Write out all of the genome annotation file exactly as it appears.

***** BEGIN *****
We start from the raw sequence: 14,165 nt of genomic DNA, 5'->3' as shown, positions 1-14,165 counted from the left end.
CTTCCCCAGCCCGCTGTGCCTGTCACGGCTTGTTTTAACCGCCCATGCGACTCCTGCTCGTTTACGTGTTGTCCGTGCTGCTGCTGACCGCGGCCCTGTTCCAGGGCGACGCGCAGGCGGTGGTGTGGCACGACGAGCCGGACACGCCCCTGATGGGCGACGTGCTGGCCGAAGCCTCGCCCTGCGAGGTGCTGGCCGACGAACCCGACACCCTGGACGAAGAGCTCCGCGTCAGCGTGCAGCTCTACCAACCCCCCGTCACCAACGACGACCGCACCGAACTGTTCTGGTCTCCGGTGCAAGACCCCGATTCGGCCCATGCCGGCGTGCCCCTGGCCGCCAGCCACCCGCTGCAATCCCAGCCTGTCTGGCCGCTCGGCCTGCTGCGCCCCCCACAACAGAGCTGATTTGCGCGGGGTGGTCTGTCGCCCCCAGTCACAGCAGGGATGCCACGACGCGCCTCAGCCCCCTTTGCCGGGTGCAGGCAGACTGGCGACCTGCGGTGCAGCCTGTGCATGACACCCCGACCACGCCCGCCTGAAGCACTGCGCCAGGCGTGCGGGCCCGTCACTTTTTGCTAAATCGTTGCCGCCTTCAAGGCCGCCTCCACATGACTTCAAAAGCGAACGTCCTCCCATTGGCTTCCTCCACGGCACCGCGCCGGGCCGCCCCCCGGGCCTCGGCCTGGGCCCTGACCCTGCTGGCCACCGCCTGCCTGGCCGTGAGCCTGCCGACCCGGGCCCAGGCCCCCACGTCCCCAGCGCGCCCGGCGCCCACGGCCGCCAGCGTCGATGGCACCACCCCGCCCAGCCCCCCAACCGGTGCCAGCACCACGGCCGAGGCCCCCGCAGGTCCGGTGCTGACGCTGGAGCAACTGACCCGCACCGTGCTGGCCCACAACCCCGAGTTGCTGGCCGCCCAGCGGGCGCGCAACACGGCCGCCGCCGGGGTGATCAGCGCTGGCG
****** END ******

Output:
We start from the raw sequence: 14,165 nt of genomic DNA, 5'->3' as shown, positions 1-14,165 counted from the left end.
CTTCCCCAGCCCGCTGTGCCTGTCACGGCTTGTTTTAACCGCCCATGCGACTCCTGCTCGTTTACGTGTTGTCCGTGCTGCTGCTGACCGCGGCCCTGTTCCAGGGCGACGCGCAGGCGGTGGTGTGGCACGACGAGCCGGACACGCCCCTGATGGGCGACGTGCTGGCCGAAGCCTCGCCCTGCGAGGTGCTGGCCGACGAACCCGACACCCTGGACGAAGAGCTCCGCGTCAGCGTGCAGCTCTACCAACCCCCCGTCACCAACGACGACCGCACCGAACTGTTCTGGTCTCCGGTGCAAGACCCCGATTCGGCCCATGCCGGCGTGCCCCTGGCCGCCAGCCACCCGCTGCAATCCCAGCCTGTCTGGCCGCTCGGCCTGCTGCGCCCCCCACAACAGAGCTGATTTGCGCGGGGTGGTCTGTCGCCCCCAGTCACAGCAGGGATGCCACGACGCGCCTCAGCCCCCTTTGCCGGGTGCAGGCAGACTGGCGACCTGCGGTGCAGCCTGTGCATGACACCCCGACCACGCCCGCCTGAAGCACTGCGCCAGGCGTGCGGGCCCGTCACTTTTTGCTAAATCGTTGCCGCCTTCAAGGCCGCCTCCACATGACTTCAAAAGCGAACGTCCTCCCATTGGCTTCCTCCACGGCACCGCGCCGGGCCGCCCCCCGGGCCTCGGCCTGGGCCCTGACCCTGCTGGCCACCGCCTGCCTGGCCGTGAGCCTGCCGACCCGGGCCCAGGCCCCCACGTCCCCAGCGCGCCCGGCGCCCACGGCCGCCAGCGTCGATGGCACCACCCCGCCCAGCCCCCCAACCGGTGCCAGCACCACGGCCGAGGCCCCCGCAGGTCCGGTGCTGACGCTGGAGCAACTGACCCGCACCGTGCTGGCCCACAACCCCGAGTTGCTGGCCGCCCAGCGGGCGCGCAACACGGCCGCCGCCGGGGTGATCAGCGCTGGCG